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Endangered monkey numbers improve

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(fROM left to right) Stump-tailed macaque, Pig-Tailed Macaque, and Pileated gibbon. NETH PHEAKTRA VIA FACEBOOK

Endangered monkey numbers improve

The Ministry of Environment issued a report highlighting three kinds of endangered monkeys which are present in large numbers in Cambodia, including the pig-tailed macaque, pileated gibbon and stump-tailed macaque.

Pig-tailed macaque

Ministry spokesman Neth Pheaktra said on October 30 that the number of rare pig-tailed macaque has increased to over 2,000 in the last 10 years within the Keo Seima Wildlife Sanctuary in Mondulkiri province, though its overall population numbers worldwide have decreased.

He said the growth in population numbers for the pig-tailed macaque species indicates the successful implementation of the Wildlife Sanctuary Protection and Conservation Plan, which is funded in part by financial support from the sale of carbon credits in the Keo Seima Wildlife Sanctuary.

“According to a study conducted by the environment ministry and Wildlife Conservation Society (WCS Cambodia) in 2020, within the Keo Seima Wildlife Sanctuary the number of pig-tailed macaques has increased from 733 in 2010 to at least 1,473 in 2020,” he said.

Pheaktra added that the pig-tailed macaque is relatively endangered and is on the International Union for Conservation of Nature (IUCN) Red List of threatened species.

About 1,700 pig-tailed macaques are known to be present in China and about 1,500 exist in India. Thailand is also believed to have a large population of this species as well.

Pig-tailed macaques live in dense and mixed forests in families of five to six and in large groups of up to 40.

The species is nomadic and roams through the forest and its diet consists of fruits, flowers, grains and insects foraged from trees and on the ground.

Pileated gibbons

There are more than 65,000 pileated gibbons worldwide and Cambodia possesses over half of that total number, Pheaktra said, citing figures from the IUCN.

He said Cambodia is believed to have the highest population of pileated gibbons worldwide at about 35,000. They are living in dense and semi-dense forests in Cambodia’s protected areas, especially in the Cardamom Mountains.

“In eastern Thailand, there are about 30,000 of this species and there are some in the south-west of Laos, but there are relatively few pileated gibbons present there,” he said.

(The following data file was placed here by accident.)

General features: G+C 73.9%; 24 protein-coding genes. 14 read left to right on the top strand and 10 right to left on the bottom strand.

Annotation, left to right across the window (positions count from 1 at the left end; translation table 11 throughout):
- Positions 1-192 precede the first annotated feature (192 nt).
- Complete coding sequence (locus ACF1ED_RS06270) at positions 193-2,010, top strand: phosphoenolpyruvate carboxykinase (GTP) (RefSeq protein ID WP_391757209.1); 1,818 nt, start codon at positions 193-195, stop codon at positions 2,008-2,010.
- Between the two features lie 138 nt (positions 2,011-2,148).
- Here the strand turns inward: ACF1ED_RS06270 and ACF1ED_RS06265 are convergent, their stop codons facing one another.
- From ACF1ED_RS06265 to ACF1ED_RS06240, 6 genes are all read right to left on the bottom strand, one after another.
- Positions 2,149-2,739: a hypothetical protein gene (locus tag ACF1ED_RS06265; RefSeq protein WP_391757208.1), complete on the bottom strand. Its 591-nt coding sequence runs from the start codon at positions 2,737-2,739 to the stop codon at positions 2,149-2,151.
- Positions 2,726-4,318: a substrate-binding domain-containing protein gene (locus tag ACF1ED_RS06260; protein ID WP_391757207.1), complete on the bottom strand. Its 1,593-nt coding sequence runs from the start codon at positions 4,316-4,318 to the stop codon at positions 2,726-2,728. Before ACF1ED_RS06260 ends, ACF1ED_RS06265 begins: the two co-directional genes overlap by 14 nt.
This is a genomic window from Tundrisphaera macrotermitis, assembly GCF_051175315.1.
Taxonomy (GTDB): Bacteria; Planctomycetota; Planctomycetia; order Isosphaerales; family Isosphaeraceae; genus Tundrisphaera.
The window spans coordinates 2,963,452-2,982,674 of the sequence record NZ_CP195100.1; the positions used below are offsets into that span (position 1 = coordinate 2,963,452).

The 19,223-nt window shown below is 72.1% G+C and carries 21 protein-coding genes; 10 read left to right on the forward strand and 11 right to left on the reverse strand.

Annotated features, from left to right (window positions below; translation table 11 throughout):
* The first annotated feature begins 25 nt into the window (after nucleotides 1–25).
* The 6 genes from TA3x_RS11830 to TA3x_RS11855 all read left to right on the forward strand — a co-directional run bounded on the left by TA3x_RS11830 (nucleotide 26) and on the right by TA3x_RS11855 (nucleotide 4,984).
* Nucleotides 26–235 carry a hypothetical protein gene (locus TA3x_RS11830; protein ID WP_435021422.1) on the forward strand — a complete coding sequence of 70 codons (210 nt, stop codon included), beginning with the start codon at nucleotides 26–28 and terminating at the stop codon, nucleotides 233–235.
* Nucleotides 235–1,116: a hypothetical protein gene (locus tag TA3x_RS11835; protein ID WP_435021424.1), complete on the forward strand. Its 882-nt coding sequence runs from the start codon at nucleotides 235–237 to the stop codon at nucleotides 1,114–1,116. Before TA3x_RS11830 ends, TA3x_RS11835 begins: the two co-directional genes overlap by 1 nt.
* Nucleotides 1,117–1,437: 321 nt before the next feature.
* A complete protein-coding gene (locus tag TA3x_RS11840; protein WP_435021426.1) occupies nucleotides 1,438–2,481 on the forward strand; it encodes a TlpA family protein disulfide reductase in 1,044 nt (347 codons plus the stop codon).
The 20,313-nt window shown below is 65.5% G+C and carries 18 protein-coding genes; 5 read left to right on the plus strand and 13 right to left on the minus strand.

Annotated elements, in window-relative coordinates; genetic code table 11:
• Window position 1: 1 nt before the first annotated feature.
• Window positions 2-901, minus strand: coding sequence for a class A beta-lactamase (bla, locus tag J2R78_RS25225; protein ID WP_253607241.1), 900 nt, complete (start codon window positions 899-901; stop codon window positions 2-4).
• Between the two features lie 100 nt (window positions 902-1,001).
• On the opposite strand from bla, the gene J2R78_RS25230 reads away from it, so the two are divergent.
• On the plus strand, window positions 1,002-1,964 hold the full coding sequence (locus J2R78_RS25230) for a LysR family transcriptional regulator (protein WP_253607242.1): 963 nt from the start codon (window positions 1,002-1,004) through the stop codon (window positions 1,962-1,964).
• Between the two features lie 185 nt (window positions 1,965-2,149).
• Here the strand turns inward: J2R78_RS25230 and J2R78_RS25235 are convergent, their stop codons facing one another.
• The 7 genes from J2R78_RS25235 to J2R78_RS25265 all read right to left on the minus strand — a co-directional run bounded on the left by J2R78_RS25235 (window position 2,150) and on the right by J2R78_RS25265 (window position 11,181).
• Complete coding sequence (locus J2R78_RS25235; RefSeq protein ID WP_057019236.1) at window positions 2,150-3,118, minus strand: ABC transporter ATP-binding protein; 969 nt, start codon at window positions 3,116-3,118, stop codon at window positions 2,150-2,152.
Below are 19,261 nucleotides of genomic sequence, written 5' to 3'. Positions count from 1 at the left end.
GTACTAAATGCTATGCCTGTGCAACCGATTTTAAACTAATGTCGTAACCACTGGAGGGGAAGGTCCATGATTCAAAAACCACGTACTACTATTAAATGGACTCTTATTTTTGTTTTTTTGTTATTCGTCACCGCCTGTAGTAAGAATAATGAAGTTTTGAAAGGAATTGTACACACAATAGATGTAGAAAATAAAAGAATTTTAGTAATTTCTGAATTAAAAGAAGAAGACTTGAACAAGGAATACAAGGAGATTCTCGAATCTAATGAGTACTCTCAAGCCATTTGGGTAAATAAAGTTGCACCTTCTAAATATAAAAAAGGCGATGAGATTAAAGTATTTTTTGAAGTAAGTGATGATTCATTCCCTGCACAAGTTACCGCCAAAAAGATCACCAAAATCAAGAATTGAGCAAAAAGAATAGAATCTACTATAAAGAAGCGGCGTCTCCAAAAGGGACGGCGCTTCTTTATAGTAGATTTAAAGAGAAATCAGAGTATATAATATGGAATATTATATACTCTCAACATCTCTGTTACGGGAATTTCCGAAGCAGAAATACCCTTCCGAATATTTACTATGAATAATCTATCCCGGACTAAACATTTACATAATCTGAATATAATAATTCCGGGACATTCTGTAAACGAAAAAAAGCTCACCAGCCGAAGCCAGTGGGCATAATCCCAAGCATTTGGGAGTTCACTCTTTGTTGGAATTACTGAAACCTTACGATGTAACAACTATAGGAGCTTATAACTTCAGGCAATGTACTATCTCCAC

He said the pileated gibbon is a rare species and is listed on the IUCN Red List as globally endangered..

The species is easily identified as female or male, with the female being white and having a head bag and black chest, while the males are black when they are three to four years old, except the hair on their arms, legs and around the genitals are white.

“Pileated gibbons are found in dense and semi-dense forests. In general, they live in small groups of two to five, including the mother, father and children. The gibbons reach adulthood at age 6. They spend many hours in tall trees and often jump from branch to branch in the morning. Its food includes all kinds of fruits, leaves, flowers and insects,” he said.

The pileated gibbons are facing extinction due to poaching and trapping for the wildlife trade and habitat loss. Conservation groups and law enforcement officials have worked hard to prevent these wildlife trafficking crimes, Pheaktra said.

According to Pheaktra, the Apsara National Authority, Wildlife Alliance and the Forestry Administration released four pileated gibbon families into the forests of the Angkor Archaeological Park to protect and conserve the species.

“The environment ministry commends and appreciates the joint efforts of all parties in protecting and conserving these rare and endangered pileated gibbons. I call on all people to take care to preserve them and to stop hunting and trapping all wildlife and to stop trading and eating wild meats,” he said.

Stump-tailed macaque

For stump-tailed macaque, the ministry recorded 56 remaining groups of this globally endangered species in Cambodia in 2020, each of which has between 50 and 60 members.

The species, known by its scientific name Macaca arctoides, is registered in the IUCN Red List as vulnerable.

“There is no exact number of this stump-tailed macaque in the world. But in Cambodia, research found that there are 56 groups of them,” said Pheaktra.

Pheaktra said there is a small number of stump-tailed macaque to the west of the Mekong River and a moderate amount of them live to the east of the rivers in Cambodia. They are also found in northeastern India, southern China, northern Thailand and some parts of Indochina.

The stump-tailed macaque looks similar to the northern pig-tailed macaque or Macaca leonina. The only difference is that the stump-tailed macaque has a bright pink or red face and is bigger than the Macaca leonina. It normally weighs between 8-12 kg.

The stump-tailed macaque relies on the rainforest for food and shelter, and is known to eat small insects, as well as seeds, fruits, tubers and other plants.

They prefer to live in the highlands, or in evergreen tropical and subtropical moist broadleaf forests, and thrive in colder climates at elevations of up to 4km above sea level, according to the Wisconsin National Primate Research Centre.

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